The skills needed are really best learned when sight is mostly if not already gone. The equipment is expensive and will be outdated by the time i need it. All of these things would make me feel like an imposter. Like I am cosplaying a blind person. Like I am taking equipment away from those that need it now.
What do you do?
I think all I can do is wait. That and keep the knowledge that it IS going to happen one day prominently placed on my brain’s cork board of important things to remember.
Until that day comes I also need to remember to keep living. It is extremely difficult not to wallow in despair knowing that watered-down watercolors with giant areas made up by my brain is on the horizon. For too many years I have done this and have avoided or given up on art and creating. I’d make things here and there as gifts but never seriously. I think it’s time to fix that. I think I am now in a race with my failing vision. I’m going to take its looming figure as a challenge. It’ll see how many things I can create until it rears its ugly head.
I now have new glasses, those snazzy progressives that have three different strengths but without lines. They are pretty difficult to deal with for my computer at work. The area for that distance is kind of small but I just need to learn to move my head and not just my eyes to see everything. It is wonderful to read again. Having my eyesight corrected made me feel elated for a while but now I’m back to being very aware of how much the RP has taken from my field of vision. It’s a constant battle against self-pity and depression. (Add medication for treating endometriosis which makes your body basically act like menopause, now there’s a recipe for “fun”.)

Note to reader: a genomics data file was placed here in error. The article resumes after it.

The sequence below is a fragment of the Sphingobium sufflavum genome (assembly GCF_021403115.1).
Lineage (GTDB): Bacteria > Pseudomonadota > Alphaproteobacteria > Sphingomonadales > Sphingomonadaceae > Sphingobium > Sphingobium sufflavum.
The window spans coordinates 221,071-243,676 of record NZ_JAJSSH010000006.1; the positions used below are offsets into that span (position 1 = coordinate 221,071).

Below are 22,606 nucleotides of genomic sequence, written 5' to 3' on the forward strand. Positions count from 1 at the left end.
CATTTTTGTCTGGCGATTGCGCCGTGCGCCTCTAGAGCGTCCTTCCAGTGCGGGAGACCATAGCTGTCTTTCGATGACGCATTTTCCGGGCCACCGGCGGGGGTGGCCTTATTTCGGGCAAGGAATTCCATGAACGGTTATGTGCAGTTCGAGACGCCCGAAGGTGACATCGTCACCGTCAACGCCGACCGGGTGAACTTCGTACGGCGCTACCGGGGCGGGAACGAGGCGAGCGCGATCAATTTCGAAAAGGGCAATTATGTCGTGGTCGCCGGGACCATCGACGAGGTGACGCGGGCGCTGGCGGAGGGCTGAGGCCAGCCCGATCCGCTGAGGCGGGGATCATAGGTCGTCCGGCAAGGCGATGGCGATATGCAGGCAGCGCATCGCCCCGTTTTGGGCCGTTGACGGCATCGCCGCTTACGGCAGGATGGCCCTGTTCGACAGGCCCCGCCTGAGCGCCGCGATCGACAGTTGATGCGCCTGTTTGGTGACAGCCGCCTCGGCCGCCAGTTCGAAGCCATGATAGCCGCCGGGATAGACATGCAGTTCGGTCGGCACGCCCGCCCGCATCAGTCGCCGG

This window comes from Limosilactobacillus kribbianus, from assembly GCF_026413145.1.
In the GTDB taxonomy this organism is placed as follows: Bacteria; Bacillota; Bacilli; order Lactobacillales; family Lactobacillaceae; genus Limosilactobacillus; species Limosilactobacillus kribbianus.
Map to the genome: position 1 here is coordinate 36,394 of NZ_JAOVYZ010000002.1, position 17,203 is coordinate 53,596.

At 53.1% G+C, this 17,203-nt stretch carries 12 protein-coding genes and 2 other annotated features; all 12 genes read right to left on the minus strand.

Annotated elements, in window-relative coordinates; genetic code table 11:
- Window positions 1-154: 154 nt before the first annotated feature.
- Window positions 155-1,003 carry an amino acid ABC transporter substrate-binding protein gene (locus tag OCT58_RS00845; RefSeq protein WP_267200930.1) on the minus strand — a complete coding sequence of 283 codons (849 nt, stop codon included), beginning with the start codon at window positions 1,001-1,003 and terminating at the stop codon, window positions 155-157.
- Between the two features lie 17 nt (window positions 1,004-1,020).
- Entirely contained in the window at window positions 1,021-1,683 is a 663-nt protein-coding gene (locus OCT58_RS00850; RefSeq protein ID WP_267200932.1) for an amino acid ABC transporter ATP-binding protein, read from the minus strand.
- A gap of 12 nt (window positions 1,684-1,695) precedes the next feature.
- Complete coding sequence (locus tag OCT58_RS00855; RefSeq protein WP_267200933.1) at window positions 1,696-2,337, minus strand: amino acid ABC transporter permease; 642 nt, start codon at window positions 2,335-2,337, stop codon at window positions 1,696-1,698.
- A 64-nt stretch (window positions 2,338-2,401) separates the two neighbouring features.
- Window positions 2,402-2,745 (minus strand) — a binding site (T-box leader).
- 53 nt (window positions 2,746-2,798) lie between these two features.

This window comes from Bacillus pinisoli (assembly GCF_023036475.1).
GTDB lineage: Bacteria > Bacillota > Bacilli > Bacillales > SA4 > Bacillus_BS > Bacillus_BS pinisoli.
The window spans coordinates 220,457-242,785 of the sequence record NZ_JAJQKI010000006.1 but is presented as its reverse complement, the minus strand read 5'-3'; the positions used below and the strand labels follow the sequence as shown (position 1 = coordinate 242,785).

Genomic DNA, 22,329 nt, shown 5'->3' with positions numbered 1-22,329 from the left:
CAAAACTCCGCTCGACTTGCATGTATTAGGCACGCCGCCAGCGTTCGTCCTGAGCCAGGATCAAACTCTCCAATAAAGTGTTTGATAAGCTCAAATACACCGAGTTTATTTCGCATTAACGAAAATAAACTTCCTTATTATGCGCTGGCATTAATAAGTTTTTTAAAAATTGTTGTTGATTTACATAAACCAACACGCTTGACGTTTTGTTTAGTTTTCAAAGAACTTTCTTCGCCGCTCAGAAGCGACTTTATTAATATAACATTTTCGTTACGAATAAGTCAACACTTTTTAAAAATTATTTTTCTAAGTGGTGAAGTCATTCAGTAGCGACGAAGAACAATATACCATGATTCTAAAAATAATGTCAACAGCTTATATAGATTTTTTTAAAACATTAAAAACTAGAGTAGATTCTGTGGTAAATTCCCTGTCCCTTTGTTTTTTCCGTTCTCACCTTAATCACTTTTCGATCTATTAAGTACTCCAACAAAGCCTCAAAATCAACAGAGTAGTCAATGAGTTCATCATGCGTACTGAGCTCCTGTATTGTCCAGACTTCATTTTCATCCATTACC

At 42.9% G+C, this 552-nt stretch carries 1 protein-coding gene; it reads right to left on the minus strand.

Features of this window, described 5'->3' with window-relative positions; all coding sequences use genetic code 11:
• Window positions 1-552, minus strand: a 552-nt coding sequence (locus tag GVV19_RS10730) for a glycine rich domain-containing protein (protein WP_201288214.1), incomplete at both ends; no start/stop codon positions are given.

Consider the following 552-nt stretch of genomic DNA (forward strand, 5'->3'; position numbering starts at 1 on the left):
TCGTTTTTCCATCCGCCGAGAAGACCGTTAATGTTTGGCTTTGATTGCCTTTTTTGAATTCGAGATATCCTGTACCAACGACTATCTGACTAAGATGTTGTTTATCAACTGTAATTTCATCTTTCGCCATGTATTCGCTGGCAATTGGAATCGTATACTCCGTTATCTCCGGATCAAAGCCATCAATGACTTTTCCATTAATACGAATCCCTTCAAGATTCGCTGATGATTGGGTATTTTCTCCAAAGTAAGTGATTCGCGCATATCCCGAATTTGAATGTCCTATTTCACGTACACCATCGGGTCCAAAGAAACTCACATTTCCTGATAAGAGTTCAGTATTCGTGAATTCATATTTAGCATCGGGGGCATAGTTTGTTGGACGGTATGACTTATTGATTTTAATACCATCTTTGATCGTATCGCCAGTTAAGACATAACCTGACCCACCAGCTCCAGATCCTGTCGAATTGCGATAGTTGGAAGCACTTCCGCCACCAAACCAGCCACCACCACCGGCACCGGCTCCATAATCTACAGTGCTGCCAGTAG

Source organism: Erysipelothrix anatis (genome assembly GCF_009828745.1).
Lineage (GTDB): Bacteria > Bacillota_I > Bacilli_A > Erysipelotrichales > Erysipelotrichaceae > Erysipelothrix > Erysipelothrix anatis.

I have never needed a vacation more than the one I will be going on in 5 days. I have a heck of a beasty for a camera that was a gift from my husband and father-in-law. I now have the Canon Rebel T5i Digital SLR. It has quite the thick book of instructions. Time for me to get reading! Prepare for many pictures of the skies over the Midwest and blog posts about my two week adventure on a tornado tour! Fingers crossed for amazing weather viewing.
Click here for a great documentary for National Geographic with the same doctor in the above article in North Korea. They were allowed in to perform eye surgery.
On Tuesday, my birthday, we get to take my mom in for her to get cataract surgery. Luckily she only needs the one eye done right now. I could have sugar coated the after-effects but I didn’t. I flat out told her it was going to suck. However I did tell her it was an amazingly comfortable surgery. They don’t put you fully under, just give you some amazing anti-anxiety dopey meds. I felt pretty uncaring during the surgery. The first one I was mostly aware but I didn’t care what was happening. The second one I think I had a bit more juice so I’m pretty sure I fell asleep. I know I passed out in the car on the way home. My stomach took over once I got home and manipulated my arm, hand and mouth to eat. Then back to being passed out for the rest of the day.
I hope her surgery will be the smoothest of all.